Scotchman, woven, by a Belgian, supervised by a
'Frenchman, inspected by an Armenian, scoured
by sn Albanian, dyed by s Turk, examined by an
Irishman and pressed by a Pole. Who drew the
long bow, wa not disclosed, but his skill reflect
thorough knowledge Of the capacity of the melt
ing pot '
Saving Young Stock
Take the Lid All the Way Qff!
With the graft talk so freijitently indulged in
Omaha at last focused in definite charges and
counter-charges touching both city hall and court
house, the thing to do is to take the lid all the
way off and expose the whole works to the searchlight.
Let us have aDl the facts and the full fact, re
gardless of who may be implicateifNmd let the
responsibility and blame Jill wherever official cor
ruption or crookedness may be found.
It is due to the good name of the community
that the proof or disproof be forthcoming. The
people do not want their police department used
for the personal profit of anyone, in office or out
of office, en die force or off the force. The in
tegrity as well ss the efficiency of the police is at
The public want nothing covered up. They
went ao one shielded. They want no one made the
goat" for others who are guilty.
While The Bee has already voiced its own and
the public sentiment in similar declaration, it will
bear repeating and hammering down. ' 1
Nature's Uncontrollable Foreeo.
Newspaper readers are again shocked by sto
ries of the tornado's destructive presence. Along
the trail of the twister lives have been blotted
out, men, women and children maimed and crip
pled, and: millions of dollars worth of property
destroyed. It is a sorrowful record of a terrible
manifestation of the majesty and power of na
ture's force. Solar energy sets in motion ele
ments beyond man's control and sn awful dem
onstration of stupendous grandeur follows. Man
understands the mechanism of the movement, but
stands helpless before it.' It is the working out
of the transition from winter to summer through
law as immutable and certain in their Operation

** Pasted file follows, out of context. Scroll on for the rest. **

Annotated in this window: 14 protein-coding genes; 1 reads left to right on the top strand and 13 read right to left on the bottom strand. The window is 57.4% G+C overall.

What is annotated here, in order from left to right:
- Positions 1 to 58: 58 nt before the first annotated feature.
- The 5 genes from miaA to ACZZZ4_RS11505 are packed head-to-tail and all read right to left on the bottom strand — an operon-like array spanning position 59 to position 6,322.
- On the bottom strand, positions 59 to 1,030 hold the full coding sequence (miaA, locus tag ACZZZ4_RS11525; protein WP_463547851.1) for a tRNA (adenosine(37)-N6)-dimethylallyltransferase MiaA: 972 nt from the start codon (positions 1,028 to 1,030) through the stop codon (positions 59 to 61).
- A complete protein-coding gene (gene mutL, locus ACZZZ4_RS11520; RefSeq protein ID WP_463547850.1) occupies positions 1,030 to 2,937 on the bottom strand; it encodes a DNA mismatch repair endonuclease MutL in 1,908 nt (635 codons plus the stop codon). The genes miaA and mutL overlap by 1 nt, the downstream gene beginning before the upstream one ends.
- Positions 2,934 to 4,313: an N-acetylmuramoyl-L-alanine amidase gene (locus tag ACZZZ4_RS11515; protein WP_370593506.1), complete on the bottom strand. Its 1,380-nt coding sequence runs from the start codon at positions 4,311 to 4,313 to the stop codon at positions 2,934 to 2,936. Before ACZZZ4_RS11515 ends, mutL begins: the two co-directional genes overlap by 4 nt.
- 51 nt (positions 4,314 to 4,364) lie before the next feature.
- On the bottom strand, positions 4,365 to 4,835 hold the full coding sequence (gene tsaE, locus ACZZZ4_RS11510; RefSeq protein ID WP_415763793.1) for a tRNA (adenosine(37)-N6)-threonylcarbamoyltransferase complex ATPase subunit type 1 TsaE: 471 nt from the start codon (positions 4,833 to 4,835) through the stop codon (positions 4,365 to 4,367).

aa any known. There is a lesson in it for those
who hope for the coming of better things for
man. Nature clears her way through restraints
by mighty convulsions or upheavals and so man
must work out his destiny against odds by over
coming opposition,-. Peace only is, to be obtained
by successful struggle against that which would
check the forward movement to the ultimate goal
and whatever is worth having is worth striving
for. ,. .. . . .
Ready Money in Nebraska. 7 '.
The United States Treasury department must
have had a premonition of the report about to be
made by "the, secretary of the Nebriika Banking
board and apportioned the state's share of the
general contribution to the Liberty bond sale
accordingly. Reports from the banks Under the
state's control show deposits of $208,000 000. an
increase of $66,000,000 within the year. This
amount to almost $200 apiece for Nebraska's
population and an addition of $60 per capita to.
th accumulstion during th twelve months. Na
tional banks report a like condition of deposits,
white loans also- ahow a very healthy state of
employment for the funds; in fact, in all ita his
tory' there never wa so much 'money, in the
state a now, It is hard to realize that less than
generation ago the credit of Nebraska wa
pledged to support a fund that enabled the farm
ers of the state to buy seed. Every evidence of
the material prosperity of the people is in view
and the prospect for it continuance Is bright
Responsibility goes with this wealth and it
owner should us to it that alt their resources
are not devoted to selfish purposes. It is pleasing
to have the state advertised as owning more auto
mobiles per capita than any other In the union,